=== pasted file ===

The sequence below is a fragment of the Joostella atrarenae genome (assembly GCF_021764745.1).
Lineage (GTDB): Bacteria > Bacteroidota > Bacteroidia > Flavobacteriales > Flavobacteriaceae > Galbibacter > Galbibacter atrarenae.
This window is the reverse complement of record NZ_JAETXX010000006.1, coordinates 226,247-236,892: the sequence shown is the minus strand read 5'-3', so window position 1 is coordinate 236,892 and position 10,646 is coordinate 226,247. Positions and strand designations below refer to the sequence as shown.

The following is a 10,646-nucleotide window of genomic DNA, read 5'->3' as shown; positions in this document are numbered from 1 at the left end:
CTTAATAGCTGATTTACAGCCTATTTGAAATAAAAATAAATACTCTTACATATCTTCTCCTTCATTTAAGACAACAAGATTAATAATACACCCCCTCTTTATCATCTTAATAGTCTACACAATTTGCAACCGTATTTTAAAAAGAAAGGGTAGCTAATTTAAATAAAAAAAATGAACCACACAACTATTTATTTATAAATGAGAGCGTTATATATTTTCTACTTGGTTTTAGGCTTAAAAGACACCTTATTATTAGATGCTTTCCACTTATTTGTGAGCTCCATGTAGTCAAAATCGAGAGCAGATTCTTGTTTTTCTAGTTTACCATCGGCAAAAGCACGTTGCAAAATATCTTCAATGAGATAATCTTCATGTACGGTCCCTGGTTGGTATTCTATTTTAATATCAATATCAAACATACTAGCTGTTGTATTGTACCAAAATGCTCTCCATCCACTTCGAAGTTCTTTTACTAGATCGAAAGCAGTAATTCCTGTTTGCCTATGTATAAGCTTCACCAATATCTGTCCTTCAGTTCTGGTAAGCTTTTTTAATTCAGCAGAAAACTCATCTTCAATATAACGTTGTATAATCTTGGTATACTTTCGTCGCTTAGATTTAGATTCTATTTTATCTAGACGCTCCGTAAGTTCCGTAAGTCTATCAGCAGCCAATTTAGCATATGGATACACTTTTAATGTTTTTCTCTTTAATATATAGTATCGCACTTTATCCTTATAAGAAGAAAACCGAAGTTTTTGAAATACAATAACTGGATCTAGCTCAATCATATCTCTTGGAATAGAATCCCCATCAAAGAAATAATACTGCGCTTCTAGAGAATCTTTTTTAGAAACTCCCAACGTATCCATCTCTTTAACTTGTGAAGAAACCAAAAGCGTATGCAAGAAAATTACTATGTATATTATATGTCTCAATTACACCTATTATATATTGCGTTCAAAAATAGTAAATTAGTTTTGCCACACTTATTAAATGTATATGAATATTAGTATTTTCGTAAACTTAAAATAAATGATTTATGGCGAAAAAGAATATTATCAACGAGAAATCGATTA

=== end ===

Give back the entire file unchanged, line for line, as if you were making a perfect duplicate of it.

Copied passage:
The sequence below is a fragment of the Joostella atrarenae genome (assembly GCF_021764745.1).
Lineage (GTDB): Bacteria > Bacteroidota > Bacteroidia > Flavobacteriales > Flavobacteriaceae > Galbibacter > Galbibacter atrarenae.
This window is the reverse complement of record NZ_JAETXX010000006.1, coordinates 226,247-236,892: the sequence shown is the minus strand read 5'-3', so window position 1 is coordinate 236,892 and position 10,646 is coordinate 226,247. Positions and strand designations below refer to the sequence as shown.

The following is a 10,646-nucleotide window of genomic DNA, read 5'->3' as shown; positions in this document are numbered from 1 at the left end:
CTTAATAGCTGATTTACAGCCTATTTGAAATAAAAATAAATACTCTTACATATCTTCTCCTTCATTTAAGACAACAAGATTAATAATACACCCCCTCTTTATCATCTTAATAGTCTACACAATTTGCAACCGTATTTTAAAAAGAAAGGGTAGCTAATTTAAATAAAAAAAATGAACCACACAACTATTTATTTATAAATGAGAGCGTTATATATTTTCTACTTGGTTTTAGGCTTAAAAGACACCTTATTATTAGATGCTTTCCACTTATTTGTGAGCTCCATGTAGTCAAAATCGAGAGCAGATTCTTGTTTTTCTAGTTTACCATCGGCAAAAGCACGTTGCAAAATATCTTCAATGAGATAATCTTCATGTACGGTCCCTGGTTGGTATTCTATTTTAATATCAATATCAAACATACTAGCTGTTGTATTGTACCAAAATGCTCTCCATCCACTTCGAAGTTCTTTTACTAGATCGAAAGCAGTAATTCCTGTTTGCCTATGTATAAGCTTCACCAATATCTGTCCTTCAGTTCTGGTAAGCTTTTTTAATTCAGCAGAAAACTCATCTTCAATATAACGTTGTATAATCTTGGTATACTTTCGTCGCTTAGATTTAGATTCTATTTTATCTAGACGCTCCGTAAGTTCCGTAAGTCTATCAGCAGCCAATTTAGCATATGGATACACTTTTAATGTTTTTCTCTTTAATATATAGTATCGCACTTTATCCTTATAAGAAGAAAACCGAAGTTTTTGAAATACAATAACTGGATCTAGCTCAATCATATCTCTTGGAATAGAATCCCCATCAAAGAAATAATACTGCGCTTCTAGAGAATCTTTTTTAGAAACTCCCAACGTATCCATCTCTTTAACTTGTGAAGAAACCAAAAGCGTATGCAAGAAAATTACTATGTATATTATATGTCTCAATTACACCTATTATATATTGCGTTCAAAAATAGTAAATTAGTTTTGCCACACTTATTAAATGTATATGAATATTAGTATTTTCGTAAACTTAAAATAAATGATTTATGGCGAAAAAGAATATTATCAACGAGAAATCGATTA